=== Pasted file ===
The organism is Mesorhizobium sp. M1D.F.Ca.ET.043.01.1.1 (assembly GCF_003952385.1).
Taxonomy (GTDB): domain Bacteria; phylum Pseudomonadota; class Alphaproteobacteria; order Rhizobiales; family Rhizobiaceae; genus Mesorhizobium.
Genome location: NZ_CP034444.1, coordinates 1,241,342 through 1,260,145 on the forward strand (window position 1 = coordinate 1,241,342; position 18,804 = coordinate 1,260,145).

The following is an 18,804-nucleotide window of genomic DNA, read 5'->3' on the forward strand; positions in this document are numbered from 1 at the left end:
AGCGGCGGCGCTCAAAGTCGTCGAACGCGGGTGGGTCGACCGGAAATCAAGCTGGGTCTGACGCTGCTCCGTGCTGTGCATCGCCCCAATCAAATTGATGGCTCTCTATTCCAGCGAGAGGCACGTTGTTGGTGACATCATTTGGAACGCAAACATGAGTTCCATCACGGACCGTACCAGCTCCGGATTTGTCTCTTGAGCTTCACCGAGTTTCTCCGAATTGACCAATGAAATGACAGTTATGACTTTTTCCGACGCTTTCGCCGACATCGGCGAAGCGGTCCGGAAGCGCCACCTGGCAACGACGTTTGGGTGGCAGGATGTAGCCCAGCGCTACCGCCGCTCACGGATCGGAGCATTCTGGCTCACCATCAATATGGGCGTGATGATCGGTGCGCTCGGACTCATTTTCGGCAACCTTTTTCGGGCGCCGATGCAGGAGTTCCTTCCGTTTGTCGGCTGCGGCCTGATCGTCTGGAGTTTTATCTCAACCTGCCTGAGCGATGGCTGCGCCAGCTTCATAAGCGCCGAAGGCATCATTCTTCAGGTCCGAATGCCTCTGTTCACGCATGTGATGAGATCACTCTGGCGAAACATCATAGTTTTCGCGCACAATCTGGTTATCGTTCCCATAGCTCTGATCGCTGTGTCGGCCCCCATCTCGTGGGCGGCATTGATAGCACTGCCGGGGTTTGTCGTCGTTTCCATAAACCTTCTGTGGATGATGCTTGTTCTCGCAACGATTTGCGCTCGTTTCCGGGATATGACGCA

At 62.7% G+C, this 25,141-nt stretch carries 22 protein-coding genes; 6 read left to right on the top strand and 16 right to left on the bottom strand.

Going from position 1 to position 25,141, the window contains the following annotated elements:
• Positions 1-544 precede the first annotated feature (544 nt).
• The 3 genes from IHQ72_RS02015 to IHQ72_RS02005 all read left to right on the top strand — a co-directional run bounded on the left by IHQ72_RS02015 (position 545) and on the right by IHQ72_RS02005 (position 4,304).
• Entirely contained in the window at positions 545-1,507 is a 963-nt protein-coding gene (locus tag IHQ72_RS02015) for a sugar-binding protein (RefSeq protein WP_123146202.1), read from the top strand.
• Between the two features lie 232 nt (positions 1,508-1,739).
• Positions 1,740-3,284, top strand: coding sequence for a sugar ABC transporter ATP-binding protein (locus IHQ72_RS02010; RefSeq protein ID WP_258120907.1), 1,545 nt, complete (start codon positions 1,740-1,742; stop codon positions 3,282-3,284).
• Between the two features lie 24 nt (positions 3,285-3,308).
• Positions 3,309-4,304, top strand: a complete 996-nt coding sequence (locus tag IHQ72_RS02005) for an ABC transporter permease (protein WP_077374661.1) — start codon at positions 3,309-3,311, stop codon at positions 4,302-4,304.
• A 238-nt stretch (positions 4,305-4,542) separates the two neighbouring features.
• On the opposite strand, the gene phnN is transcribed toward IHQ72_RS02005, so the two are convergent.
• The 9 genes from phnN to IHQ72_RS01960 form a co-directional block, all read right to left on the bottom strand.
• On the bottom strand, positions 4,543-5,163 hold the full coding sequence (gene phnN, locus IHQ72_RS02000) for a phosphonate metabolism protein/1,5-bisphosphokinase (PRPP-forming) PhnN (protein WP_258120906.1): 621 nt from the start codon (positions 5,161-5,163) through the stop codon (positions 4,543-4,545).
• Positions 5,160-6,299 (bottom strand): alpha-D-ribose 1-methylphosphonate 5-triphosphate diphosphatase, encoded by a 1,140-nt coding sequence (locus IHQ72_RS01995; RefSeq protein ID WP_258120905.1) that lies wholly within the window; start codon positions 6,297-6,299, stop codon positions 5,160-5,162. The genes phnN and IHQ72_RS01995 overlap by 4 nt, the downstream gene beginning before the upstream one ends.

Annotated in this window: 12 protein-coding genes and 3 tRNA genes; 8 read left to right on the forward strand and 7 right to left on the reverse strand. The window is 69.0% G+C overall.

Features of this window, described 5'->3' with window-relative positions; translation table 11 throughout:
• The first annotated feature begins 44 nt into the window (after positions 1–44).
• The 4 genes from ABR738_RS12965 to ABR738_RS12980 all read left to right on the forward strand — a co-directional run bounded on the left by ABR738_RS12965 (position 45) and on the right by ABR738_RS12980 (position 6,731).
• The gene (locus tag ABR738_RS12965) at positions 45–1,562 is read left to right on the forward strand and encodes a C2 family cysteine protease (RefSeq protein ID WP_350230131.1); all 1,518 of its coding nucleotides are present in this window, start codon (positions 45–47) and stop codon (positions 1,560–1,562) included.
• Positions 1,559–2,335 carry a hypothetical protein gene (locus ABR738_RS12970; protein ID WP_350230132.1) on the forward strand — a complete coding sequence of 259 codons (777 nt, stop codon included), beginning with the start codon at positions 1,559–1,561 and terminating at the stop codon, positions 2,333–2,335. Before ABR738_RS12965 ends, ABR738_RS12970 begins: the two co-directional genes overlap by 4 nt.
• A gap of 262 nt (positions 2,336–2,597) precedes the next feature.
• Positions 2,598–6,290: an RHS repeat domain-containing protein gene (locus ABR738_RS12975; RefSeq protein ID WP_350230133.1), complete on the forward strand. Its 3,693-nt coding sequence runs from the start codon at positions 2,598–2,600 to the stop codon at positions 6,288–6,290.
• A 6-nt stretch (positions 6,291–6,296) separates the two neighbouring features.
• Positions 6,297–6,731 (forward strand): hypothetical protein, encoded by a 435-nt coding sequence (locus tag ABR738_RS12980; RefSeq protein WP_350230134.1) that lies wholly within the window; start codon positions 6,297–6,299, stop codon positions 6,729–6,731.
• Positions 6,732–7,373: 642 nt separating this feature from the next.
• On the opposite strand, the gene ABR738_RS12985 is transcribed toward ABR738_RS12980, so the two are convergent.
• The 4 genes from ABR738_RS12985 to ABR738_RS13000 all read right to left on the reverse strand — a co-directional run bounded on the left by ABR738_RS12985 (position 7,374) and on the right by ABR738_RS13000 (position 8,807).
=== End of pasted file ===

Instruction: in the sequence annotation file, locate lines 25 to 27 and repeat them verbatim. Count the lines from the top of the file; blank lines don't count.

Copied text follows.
• Positions 1,559–2,335 carry a hypothetical protein gene (locus ABR738_RS12970; protein ID WP_350230132.1) on the forward strand — a complete coding sequence of 259 codons (777 nt, stop codon included), beginning with the start codon at positions 1,559–1,561 and terminating at the stop codon, positions 2,333–2,335. Before ABR738_RS12965 ends, ABR738_RS12970 begins: the two co-directional genes overlap by 4 nt.
• A gap of 262 nt (positions 2,336–2,597) precedes the next feature.
• Positions 2,598–6,290: an RHS repeat domain-containing protein gene (locus ABR738_RS12975; RefSeq protein ID WP_350230133.1), complete on the forward strand. Its 3,693-nt coding sequence runs from the start codon at positions 2,598–2,600 to the stop codon at positions 6,288–6,290.